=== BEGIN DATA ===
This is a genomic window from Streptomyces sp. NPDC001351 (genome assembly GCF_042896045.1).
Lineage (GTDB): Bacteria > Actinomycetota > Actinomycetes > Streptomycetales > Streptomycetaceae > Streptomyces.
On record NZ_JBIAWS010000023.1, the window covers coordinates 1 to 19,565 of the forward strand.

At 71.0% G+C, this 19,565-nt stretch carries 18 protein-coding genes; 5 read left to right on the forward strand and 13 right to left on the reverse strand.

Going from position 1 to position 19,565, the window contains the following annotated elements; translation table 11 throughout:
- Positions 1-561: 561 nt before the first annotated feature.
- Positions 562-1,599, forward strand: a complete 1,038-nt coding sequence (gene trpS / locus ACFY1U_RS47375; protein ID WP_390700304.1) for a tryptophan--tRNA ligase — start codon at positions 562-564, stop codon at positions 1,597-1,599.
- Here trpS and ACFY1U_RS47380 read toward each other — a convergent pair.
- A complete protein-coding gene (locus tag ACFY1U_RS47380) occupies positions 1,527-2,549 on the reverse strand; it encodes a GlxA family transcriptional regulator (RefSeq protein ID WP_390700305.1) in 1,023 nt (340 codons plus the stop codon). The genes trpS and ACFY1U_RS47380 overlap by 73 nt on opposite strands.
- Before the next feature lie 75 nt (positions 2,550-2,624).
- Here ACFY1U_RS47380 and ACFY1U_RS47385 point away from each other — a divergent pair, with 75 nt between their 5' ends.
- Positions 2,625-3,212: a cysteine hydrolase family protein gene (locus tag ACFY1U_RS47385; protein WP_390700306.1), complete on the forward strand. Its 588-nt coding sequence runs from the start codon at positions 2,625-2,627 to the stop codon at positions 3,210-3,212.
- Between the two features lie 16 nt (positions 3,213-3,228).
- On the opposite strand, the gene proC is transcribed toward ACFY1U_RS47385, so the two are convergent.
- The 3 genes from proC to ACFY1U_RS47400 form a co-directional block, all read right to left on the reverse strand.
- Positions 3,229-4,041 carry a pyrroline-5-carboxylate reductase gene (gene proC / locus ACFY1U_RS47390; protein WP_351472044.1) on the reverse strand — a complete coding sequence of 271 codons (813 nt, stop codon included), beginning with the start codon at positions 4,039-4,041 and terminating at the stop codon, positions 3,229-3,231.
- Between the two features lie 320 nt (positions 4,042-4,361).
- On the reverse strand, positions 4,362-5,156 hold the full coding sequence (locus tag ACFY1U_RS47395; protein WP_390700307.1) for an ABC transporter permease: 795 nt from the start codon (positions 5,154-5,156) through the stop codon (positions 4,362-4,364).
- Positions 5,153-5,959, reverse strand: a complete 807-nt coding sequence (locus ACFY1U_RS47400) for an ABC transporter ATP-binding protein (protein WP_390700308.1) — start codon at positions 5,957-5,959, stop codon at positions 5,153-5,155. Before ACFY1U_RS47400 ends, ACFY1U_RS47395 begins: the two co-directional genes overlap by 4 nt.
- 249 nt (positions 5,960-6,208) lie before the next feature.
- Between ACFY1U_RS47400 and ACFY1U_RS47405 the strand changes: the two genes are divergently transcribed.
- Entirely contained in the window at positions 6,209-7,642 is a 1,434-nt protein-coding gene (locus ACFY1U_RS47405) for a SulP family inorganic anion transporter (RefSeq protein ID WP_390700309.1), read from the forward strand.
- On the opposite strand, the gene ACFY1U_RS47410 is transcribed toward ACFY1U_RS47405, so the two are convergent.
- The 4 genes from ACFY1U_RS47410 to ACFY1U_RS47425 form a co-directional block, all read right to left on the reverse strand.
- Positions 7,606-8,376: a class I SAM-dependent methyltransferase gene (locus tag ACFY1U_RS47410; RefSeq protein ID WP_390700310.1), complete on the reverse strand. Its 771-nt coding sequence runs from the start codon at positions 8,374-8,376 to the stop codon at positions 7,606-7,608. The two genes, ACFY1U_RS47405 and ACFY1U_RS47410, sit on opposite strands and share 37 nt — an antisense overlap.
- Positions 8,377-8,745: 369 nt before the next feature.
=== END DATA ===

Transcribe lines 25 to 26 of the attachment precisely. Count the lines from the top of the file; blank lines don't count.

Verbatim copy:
- Positions 7,606-8,376: a class I SAM-dependent methyltransferase gene (locus tag ACFY1U_RS47410; RefSeq protein ID WP_390700310.1), complete on the reverse strand. Its 771-nt coding sequence runs from the start codon at positions 8,374-8,376 to the stop codon at positions 7,606-7,608. The two genes, ACFY1U_RS47405 and ACFY1U_RS47410, sit on opposite strands and share 37 nt — an antisense overlap.
- Positions 8,377-8,745: 369 nt before the next feature.